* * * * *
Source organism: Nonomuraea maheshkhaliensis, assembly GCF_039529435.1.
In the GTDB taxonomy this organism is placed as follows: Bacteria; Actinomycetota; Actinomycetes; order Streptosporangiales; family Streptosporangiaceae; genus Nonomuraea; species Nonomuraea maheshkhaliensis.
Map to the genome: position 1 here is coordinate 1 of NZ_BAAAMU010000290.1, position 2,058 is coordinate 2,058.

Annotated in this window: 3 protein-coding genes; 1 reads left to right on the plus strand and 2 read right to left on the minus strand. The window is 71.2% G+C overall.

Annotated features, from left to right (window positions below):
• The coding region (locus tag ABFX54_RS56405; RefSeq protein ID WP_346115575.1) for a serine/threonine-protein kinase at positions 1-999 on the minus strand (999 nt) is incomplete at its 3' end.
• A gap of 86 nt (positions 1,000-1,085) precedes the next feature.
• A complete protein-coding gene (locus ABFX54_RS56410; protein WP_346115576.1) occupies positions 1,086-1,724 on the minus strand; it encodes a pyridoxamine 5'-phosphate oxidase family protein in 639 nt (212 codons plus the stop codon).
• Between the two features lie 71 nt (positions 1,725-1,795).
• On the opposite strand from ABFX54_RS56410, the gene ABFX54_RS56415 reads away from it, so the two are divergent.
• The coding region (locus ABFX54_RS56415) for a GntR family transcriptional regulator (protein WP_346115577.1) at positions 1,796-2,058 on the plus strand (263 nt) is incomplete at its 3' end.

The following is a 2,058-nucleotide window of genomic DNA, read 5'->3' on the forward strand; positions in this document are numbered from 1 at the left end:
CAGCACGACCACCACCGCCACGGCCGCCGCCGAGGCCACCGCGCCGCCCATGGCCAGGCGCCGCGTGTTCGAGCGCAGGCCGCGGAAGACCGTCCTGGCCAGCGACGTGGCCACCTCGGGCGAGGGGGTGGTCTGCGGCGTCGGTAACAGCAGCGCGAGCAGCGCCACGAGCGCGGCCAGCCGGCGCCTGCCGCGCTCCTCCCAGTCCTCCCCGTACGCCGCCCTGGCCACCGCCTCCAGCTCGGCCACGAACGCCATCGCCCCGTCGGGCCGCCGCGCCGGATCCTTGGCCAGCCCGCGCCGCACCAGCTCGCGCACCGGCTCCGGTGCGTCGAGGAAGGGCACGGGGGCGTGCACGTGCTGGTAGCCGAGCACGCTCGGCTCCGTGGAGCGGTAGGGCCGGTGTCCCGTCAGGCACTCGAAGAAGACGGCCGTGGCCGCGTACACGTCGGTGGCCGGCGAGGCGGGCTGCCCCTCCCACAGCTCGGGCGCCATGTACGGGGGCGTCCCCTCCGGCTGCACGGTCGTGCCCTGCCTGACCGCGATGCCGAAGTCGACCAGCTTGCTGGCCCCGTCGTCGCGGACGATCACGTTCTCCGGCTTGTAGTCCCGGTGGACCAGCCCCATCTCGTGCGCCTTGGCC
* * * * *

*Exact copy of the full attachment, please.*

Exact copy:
Source organism: Nonomuraea maheshkhaliensis, assembly GCF_039529435.1.
In the GTDB taxonomy this organism is placed as follows: Bacteria; Actinomycetota; Actinomycetes; order Streptosporangiales; family Streptosporangiaceae; genus Nonomuraea; species Nonomuraea maheshkhaliensis.
Map to the genome: position 1 here is coordinate 1 of NZ_BAAAMU010000290.1, position 2,058 is coordinate 2,058.

Annotated in this window: 3 protein-coding genes; 1 reads left to right on the plus strand and 2 read right to left on the minus strand. The window is 71.2% G+C overall.

Annotated features, from left to right (window positions below):
• The coding region (locus tag ABFX54_RS56405; RefSeq protein ID WP_346115575.1) for a serine/threonine-protein kinase at positions 1-999 on the minus strand (999 nt) is incomplete at its 3' end.
• A gap of 86 nt (positions 1,000-1,085) precedes the next feature.
• A complete protein-coding gene (locus ABFX54_RS56410; protein WP_346115576.1) occupies positions 1,086-1,724 on the minus strand; it encodes a pyridoxamine 5'-phosphate oxidase family protein in 639 nt (212 codons plus the stop codon).
• Between the two features lie 71 nt (positions 1,725-1,795).
• On the opposite strand from ABFX54_RS56410, the gene ABFX54_RS56415 reads away from it, so the two are divergent.
• The coding region (locus ABFX54_RS56415) for a GntR family transcriptional regulator (protein WP_346115577.1) at positions 1,796-2,058 on the plus strand (263 nt) is incomplete at its 3' end.

The following is a 2,058-nucleotide window of genomic DNA, read 5'->3' on the forward strand; positions in this document are numbered from 1 at the left end:
CAGCACGACCACCACCGCCACGGCCGCCGCCGAGGCCACCGCGCCGCCCATGGCCAGGCGCCGCGTGTTCGAGCGCAGGCCGCGGAAGACCGTCCTGGCCAGCGACGTGGCCACCTCGGGCGAGGGGGTGGTCTGCGGCGTCGGTAACAGCAGCGCGAGCAGCGCCACGAGCGCGGCCAGCCGGCGCCTGCCGCGCTCCTCCCAGTCCTCCCCGTACGCCGCCCTGGCCACCGCCTCCAGCTCGGCCACGAACGCCATCGCCCCGTCGGGCCGCCGCGCCGGATCCTTGGCCAGCCCGCGCCGCACCAGCTCGCGCACCGGCTCCGGTGCGTCGAGGAAGGGCACGGGGGCGTGCACGTGCTGGTAGCCGAGCACGCTCGGCTCCGTGGAGCGGTAGGGCCGGTGTCCCGTCAGGCACTCGAAGAAGACGGCCGTGGCCGCGTACACGTCGGTGGCCGGCGAGGCGGGCTGCCCCTCCCACAGCTCGGGCGCCATGTACGGGGGCGTCCCCTCCGGCTGCACGGTCGTGCCCTGCCTGACCGCGATGCCGAAGTCGACCAGCTTGCTGGCCCCGTCGTCGCGGACGATCACGTTCTCCGGCTTGTAGTCCCGGTGGACCAGCCCCATCTCGTGCGCCTTGGCC